Construction And Building

Building Ramps

This month’s building is experience is the science and engineering activity of building ramps or inclined planes.

Materials (any of the following):

  • Any of the following:
  • Wooden Boards, blocks
  • Stiff Cardboard
  • Rain gutters
  • Tubes
  • PVC pipes
  • Something to use to create the inclined plane (Example: table, chairs, large hollow blocks)
  • Something that rolls (Example: marbles, golf balls, small toy cars, pool rings)
  • Something that may slide (Example: small wooden blocks)

The Experience: Organize and place ramp building in a large space to allow the child to move freely and manipulate the objects. The adult can set up a ramp as a provocation and inspiration. Still, for the most part, the children should be allowed to explore the materials provided.

Interaction Model:

Adult: Today, I set out rain gutters and boards for you to use to build ramps or Inclined plains. I also put out these small wooden cubes and golf balls for you to explore how they go down the ramps.

Then let the children play and explore. Observe, take notes, and wait for moments to ask questions that may extend the child’s exploration.

Possible questions:

  • What happens if you raise your ramp? 
  • Will the ball roll faster or slower?
  • First, you slid the wooden cube down the ramp, and then you rolled the golf ball rolls. What will happen if you let them go down together? Which object will make it to the bottom first?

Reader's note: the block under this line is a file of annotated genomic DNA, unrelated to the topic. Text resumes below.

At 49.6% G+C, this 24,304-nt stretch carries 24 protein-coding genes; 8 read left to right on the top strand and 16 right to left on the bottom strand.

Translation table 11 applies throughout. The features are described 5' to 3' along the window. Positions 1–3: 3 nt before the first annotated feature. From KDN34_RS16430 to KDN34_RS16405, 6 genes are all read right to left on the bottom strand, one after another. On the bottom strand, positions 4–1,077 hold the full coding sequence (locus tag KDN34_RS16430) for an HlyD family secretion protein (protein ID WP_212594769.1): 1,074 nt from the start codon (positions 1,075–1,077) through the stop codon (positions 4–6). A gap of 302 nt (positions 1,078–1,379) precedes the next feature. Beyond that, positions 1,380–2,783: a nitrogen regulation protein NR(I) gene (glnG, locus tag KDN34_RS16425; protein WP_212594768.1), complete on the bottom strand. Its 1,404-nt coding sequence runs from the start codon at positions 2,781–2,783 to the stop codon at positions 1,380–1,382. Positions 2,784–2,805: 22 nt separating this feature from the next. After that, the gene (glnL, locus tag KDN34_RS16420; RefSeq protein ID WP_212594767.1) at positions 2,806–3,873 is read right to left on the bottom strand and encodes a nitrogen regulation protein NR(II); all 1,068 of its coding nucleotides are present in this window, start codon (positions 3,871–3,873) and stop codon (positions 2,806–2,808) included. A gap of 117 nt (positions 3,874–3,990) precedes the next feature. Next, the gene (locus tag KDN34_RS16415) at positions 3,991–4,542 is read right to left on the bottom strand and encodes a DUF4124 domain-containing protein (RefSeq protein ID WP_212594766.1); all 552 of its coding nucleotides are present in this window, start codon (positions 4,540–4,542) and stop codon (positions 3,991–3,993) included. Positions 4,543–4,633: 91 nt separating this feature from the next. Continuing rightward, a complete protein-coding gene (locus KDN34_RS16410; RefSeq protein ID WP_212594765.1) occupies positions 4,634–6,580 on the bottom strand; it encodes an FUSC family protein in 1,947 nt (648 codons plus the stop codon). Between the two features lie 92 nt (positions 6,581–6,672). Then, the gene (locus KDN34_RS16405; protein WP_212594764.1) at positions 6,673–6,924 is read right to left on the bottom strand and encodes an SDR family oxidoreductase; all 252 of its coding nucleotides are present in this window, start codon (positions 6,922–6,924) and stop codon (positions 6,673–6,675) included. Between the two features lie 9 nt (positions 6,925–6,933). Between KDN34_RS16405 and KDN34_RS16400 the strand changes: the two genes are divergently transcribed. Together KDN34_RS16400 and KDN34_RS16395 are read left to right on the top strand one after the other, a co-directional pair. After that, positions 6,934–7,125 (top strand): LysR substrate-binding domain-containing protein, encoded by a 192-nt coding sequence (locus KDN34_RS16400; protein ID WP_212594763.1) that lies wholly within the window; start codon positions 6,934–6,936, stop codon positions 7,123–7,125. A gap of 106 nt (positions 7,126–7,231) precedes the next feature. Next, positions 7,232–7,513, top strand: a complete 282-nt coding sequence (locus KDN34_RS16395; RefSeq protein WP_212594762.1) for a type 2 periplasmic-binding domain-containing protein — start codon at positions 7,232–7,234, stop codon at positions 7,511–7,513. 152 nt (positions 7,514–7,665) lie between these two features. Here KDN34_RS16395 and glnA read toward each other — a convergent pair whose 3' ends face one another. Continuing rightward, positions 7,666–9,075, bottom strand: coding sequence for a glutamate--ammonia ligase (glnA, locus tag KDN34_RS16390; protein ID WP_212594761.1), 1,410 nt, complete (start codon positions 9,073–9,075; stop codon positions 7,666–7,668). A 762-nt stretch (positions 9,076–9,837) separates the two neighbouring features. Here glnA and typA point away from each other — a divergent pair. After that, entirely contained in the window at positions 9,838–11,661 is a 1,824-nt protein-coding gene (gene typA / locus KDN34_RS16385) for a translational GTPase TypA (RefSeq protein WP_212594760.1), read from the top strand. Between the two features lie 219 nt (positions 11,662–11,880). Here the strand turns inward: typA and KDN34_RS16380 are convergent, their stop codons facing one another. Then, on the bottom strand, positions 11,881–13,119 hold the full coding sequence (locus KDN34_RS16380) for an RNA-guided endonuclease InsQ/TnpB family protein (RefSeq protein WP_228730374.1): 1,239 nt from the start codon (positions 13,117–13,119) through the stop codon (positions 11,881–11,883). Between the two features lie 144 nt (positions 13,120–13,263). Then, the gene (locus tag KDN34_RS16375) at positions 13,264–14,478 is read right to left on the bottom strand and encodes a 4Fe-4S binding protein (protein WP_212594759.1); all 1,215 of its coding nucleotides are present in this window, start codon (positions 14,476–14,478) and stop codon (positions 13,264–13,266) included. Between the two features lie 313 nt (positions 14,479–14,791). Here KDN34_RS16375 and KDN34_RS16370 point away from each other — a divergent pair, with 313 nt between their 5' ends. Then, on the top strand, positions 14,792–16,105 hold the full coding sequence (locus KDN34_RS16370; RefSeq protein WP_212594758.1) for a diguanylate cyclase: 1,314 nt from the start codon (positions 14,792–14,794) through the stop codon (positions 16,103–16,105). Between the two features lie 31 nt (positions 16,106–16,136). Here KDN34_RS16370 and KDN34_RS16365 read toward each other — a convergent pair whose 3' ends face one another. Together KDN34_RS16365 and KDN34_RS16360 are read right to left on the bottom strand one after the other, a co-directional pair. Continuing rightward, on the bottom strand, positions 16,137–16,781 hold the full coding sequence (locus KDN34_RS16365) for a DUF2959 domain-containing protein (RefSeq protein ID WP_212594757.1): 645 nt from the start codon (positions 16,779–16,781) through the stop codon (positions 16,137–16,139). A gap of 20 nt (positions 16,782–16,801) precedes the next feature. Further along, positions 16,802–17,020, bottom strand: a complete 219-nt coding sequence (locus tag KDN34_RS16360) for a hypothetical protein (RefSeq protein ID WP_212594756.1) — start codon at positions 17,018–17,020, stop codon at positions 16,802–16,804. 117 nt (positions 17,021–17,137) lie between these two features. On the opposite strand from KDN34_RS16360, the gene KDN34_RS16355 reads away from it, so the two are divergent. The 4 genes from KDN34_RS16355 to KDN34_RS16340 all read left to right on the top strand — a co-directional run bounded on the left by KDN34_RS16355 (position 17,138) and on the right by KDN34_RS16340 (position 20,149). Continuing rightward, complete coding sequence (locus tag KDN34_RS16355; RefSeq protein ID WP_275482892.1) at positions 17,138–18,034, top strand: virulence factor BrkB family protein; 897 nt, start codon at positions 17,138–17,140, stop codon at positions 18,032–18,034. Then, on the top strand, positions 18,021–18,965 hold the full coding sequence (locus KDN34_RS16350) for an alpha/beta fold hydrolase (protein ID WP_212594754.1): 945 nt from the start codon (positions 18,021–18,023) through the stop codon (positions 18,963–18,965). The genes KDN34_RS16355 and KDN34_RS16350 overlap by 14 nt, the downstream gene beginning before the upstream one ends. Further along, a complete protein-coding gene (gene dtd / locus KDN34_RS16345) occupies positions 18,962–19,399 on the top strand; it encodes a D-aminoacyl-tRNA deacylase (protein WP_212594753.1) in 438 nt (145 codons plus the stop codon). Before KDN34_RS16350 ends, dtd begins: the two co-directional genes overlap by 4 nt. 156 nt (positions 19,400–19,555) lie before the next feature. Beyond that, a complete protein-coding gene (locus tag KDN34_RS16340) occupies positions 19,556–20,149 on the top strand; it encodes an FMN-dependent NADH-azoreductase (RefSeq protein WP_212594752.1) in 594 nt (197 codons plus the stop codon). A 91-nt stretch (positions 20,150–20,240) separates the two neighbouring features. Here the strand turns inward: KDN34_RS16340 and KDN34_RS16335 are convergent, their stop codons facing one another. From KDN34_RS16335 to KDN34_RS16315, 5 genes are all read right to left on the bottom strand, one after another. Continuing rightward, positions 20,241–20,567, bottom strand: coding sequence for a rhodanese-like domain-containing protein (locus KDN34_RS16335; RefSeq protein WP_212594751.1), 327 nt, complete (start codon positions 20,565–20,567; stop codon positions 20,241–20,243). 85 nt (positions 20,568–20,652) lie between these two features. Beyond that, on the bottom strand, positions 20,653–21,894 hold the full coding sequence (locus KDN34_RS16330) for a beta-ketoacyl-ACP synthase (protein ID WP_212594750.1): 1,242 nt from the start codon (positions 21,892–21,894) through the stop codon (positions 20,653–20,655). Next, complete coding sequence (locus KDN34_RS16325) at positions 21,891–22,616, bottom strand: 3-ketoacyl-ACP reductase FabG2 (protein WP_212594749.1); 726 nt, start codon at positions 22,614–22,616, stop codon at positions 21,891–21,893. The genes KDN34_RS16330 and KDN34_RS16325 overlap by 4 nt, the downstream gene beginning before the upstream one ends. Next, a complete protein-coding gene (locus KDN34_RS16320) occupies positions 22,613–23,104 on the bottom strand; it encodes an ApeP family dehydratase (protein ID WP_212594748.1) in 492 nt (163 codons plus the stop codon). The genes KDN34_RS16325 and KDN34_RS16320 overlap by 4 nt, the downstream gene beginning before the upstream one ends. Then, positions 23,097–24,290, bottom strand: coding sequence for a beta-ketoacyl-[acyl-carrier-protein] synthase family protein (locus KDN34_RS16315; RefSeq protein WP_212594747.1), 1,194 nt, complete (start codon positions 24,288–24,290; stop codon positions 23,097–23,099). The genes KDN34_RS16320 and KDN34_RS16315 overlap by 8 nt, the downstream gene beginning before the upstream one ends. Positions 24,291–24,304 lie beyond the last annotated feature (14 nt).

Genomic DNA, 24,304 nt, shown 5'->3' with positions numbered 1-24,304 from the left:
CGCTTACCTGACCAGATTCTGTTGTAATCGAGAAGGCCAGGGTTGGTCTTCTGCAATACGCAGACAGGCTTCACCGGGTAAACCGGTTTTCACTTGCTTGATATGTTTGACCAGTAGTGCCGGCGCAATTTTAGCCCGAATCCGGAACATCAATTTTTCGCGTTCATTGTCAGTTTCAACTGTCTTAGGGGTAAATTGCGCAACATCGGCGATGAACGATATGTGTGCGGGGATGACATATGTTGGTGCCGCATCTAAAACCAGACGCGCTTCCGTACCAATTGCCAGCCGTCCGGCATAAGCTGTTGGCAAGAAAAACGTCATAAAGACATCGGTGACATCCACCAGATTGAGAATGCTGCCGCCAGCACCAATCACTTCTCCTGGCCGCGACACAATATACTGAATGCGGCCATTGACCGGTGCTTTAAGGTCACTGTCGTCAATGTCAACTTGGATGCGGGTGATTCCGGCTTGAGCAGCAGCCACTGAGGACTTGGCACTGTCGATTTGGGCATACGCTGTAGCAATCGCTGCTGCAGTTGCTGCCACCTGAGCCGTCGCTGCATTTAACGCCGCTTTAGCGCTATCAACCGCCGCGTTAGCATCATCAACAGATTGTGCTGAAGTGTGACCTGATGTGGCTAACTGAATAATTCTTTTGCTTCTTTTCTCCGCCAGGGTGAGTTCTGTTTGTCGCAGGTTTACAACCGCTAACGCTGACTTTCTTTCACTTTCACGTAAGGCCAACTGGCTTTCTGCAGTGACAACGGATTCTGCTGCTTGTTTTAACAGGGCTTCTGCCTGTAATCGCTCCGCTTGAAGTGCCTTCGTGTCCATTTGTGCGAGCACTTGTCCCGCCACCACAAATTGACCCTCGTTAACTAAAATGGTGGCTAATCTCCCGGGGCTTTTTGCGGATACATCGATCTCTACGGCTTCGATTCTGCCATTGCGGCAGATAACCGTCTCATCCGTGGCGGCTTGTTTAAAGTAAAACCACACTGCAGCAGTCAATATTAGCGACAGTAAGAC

Other question:

  • How do you make the ramp stable?
  • How far will the ball roll after it goes down the ramp?
    • Then take out a measuring tool and help the child document their experiment

Learning Outcome:

  • The child explores by engaging in specific observations, manipulations, and questions.
  • The child is developing an understanding of measurable properties such as speed and distance.
  • The child develops an increasing ability to compare, match, and sort objects into groups according to their attributes.
  • The child develops the capacity to describe and record observations and investigations about objects.
  • The child develops and demonstrates an increasing ability to observe, anticipate, and reason about cause and effect.
  • The child is increasing their understanding of mathematical and engineering terms.